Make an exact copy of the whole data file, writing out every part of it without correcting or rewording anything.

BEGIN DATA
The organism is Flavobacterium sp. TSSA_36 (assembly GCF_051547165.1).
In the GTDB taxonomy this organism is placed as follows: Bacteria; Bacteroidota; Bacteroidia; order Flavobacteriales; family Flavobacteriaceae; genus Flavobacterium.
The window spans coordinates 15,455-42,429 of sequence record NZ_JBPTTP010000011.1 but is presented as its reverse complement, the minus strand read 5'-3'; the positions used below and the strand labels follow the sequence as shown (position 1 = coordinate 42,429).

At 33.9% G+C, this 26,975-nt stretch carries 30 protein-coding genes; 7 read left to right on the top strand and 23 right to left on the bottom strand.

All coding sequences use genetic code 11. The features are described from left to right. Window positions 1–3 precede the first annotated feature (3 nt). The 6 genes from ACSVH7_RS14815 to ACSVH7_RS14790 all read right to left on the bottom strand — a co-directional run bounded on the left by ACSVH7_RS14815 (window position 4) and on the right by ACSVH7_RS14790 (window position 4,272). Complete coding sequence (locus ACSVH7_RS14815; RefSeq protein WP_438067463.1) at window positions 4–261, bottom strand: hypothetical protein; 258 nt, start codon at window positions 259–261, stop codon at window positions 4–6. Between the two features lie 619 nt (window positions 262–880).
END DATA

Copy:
The organism is Flavobacterium sp. TSSA_36 (assembly GCF_051547165.1).
In the GTDB taxonomy this organism is placed as follows: Bacteria; Bacteroidota; Bacteroidia; order Flavobacteriales; family Flavobacteriaceae; genus Flavobacterium.
The window spans coordinates 15,455-42,429 of sequence record NZ_JBPTTP010000011.1 but is presented as its reverse complement, the minus strand read 5'-3'; the positions used below and the strand labels follow the sequence as shown (position 1 = coordinate 42,429).

At 33.9% G+C, this 26,975-nt stretch carries 30 protein-coding genes; 7 read left to right on the top strand and 23 right to left on the bottom strand.

All coding sequences use genetic code 11. The features are described from left to right. Window positions 1–3 precede the first annotated feature (3 nt). The 6 genes from ACSVH7_RS14815 to ACSVH7_RS14790 all read right to left on the bottom strand — a co-directional run bounded on the left by ACSVH7_RS14815 (window position 4) and on the right by ACSVH7_RS14790 (window position 4,272). Complete coding sequence (locus ACSVH7_RS14815; RefSeq protein WP_438067463.1) at window positions 4–261, bottom strand: hypothetical protein; 258 nt, start codon at window positions 259–261, stop codon at window positions 4–6. Between the two features lie 619 nt (window positions 262–880).